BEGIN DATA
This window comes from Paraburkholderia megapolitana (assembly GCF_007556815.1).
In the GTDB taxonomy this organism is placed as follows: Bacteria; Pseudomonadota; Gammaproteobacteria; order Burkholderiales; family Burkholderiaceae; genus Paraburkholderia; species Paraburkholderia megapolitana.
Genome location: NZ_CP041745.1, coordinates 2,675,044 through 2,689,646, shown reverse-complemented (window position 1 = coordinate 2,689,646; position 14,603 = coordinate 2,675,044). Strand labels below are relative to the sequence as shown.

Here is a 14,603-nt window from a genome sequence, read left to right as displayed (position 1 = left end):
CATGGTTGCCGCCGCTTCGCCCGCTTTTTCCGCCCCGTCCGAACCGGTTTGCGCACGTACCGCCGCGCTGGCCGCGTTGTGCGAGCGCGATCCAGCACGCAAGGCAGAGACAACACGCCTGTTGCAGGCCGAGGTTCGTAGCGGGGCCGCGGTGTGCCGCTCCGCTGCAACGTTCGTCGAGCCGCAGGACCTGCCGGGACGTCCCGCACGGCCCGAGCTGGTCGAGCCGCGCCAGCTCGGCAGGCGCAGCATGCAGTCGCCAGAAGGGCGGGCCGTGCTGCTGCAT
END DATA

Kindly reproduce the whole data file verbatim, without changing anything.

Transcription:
This window comes from Paraburkholderia megapolitana (assembly GCF_007556815.1).
In the GTDB taxonomy this organism is placed as follows: Bacteria; Pseudomonadota; Gammaproteobacteria; order Burkholderiales; family Burkholderiaceae; genus Paraburkholderia; species Paraburkholderia megapolitana.
Genome location: NZ_CP041745.1, coordinates 2,675,044 through 2,689,646, shown reverse-complemented (window position 1 = coordinate 2,689,646; position 14,603 = coordinate 2,675,044). Strand labels below are relative to the sequence as shown.

Here is a 14,603-nt window from a genome sequence, read left to right as displayed (position 1 = left end):
CATGGTTGCCGCCGCTTCGCCCGCTTTTTCCGCCCCGTCCGAACCGGTTTGCGCACGTACCGCCGCGCTGGCCGCGTTGTGCGAGCGCGATCCAGCACGCAAGGCAGAGACAACACGCCTGTTGCAGGCCGAGGTTCGTAGCGGGGCCGCGGTGTGCCGCTCCGCTGCAACGTTCGTCGAGCCGCAGGACCTGCCGGGACGTCCCGCACGGCCCGAGCTGGTCGAGCCGCGCCAGCTCGGCAGGCGCAGCATGCAGTCGCCAGAAGGGCGGGCCGTGCTGCTGCAT